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Arava Institute for Environmental Studies
The Study Abroad Office and the Arava Institute for Environmental Studies (AIES) are glad to offer a unique opportunity for students interested in conservation and the environment. This program is of special relevance to Environmental Studies, Biology and other Earth Sciences majors, but also offers academic courses of interest to Geography, Global Studies, and Peace, War and Defense majors, as well as students with academic interests in the Middle East more generally.
Located in the Arava Desert in southern Israel, AIES serves as a regional center for conservation and environmental protection activities. AIES provides students with the technical information, fundamentals of public policy, and understanding of philosophical concepts necessary for effective participation in environmental concerns. The AIES program is notable not only for its focus on the environment, but also for its location on Kibbutz Ketura. Because students will be living and studying on the kibbutz, they may experience life in this unique model of communal agricultural life.
The Arava Institute is accredited through the Overseas Students Program at Ben Gurion University of the Negev. Its academic program is conducted in English and offers two fourteen-week semesters (Fall and Spring). UNC-Chapel Hill students will be able to enroll in either semester or for a full academic year. The academic schedule includes an Interdisciplinary Seminar analyzing regional environmental issues, and courses in three concentrations - Ecology & Environmental Sciences, Environmental Policy, and Environmental Social & Cultural Studies. Students are required to take a minimum of four credit bearing courses, including one interdisciplinary compulsory course. Students may choose an independent credit bearing study project as one of their elective courses. In addition, students are required to participate in the Arava Institute’s Peace-building and Environmental Leadership Seminar (PELS) which consists of discussions, workshops, guest lectures, and field trips. There are two components to the PELS program: Peace-building (PB) and Environmental Leadership (EL). PELS-PB includes professional facilitation from Jewish-Arab teams experienced with intra-group dialogue. PELS-EL focuses on gaining skills for effective environmental campaigning, including work in groups, decision making, project planning, media relations and direct action. This seminar is not credit-bearing. Classes are made up of both North American and Middle Eastern students.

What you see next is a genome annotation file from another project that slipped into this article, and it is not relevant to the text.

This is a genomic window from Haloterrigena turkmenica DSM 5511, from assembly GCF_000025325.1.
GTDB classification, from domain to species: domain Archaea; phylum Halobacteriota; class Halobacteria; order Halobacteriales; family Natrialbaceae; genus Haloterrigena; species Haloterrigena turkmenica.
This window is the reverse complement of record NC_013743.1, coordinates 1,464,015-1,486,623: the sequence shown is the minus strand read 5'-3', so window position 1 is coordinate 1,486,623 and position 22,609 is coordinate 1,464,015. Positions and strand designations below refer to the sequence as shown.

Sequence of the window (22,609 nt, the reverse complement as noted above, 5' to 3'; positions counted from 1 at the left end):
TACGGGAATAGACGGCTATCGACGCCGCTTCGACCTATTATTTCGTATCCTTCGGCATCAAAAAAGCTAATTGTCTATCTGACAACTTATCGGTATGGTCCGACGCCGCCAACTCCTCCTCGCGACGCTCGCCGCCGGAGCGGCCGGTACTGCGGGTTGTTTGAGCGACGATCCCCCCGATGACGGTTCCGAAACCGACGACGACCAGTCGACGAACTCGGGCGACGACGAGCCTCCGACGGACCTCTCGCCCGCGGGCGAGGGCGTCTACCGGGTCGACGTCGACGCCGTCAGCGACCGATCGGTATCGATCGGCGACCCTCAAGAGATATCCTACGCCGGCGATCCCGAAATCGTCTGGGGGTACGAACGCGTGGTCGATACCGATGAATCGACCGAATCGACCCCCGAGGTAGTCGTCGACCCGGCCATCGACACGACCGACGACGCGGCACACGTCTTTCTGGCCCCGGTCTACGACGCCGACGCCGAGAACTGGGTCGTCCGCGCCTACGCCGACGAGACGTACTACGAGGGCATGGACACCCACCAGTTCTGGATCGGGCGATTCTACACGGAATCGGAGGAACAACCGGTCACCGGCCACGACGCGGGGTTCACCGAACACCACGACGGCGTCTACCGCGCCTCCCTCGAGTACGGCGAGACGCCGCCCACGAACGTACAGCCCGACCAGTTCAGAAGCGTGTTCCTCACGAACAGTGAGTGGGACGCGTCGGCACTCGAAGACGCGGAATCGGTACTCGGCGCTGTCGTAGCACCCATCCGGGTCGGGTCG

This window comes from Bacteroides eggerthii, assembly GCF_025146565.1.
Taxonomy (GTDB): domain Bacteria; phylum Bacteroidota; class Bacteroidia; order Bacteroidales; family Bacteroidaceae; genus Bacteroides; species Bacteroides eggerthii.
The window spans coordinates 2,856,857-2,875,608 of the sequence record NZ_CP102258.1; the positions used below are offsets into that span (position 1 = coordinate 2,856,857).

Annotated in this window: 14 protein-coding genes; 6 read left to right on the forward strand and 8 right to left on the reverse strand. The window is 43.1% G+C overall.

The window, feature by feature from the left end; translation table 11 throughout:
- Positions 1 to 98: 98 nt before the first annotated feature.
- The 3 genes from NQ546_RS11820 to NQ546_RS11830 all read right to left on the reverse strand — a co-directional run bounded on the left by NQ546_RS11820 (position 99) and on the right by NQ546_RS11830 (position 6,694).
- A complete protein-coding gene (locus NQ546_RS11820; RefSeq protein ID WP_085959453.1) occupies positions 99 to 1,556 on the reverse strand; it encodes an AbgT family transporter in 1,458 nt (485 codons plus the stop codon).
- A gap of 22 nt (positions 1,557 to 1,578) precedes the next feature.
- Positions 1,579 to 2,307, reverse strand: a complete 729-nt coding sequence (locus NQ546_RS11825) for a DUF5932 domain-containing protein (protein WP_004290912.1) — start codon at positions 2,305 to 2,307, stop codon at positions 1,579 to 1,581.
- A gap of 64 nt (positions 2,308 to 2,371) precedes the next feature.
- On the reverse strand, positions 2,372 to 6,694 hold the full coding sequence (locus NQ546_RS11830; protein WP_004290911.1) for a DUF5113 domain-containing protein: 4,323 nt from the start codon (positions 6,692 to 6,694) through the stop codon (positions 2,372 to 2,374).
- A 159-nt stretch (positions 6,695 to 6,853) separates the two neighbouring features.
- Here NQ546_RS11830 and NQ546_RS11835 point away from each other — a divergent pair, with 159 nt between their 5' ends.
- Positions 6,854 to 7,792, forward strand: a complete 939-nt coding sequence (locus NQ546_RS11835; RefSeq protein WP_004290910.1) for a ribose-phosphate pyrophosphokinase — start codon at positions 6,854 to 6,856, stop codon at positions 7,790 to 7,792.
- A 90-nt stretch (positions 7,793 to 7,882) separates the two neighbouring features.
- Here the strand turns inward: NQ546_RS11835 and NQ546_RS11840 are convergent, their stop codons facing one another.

The program features unique ecosystems and human habitats: the arid Arava (Araba) Valley, the rich coral reefs of the Red Sea, Kibbutz communal life and arid sustainable agriculture. Together, the diverse student body and faculty participate in lectures, field trips, group and individual studies. The program provides a balanced scientific, political and social understanding of complex environmental issues.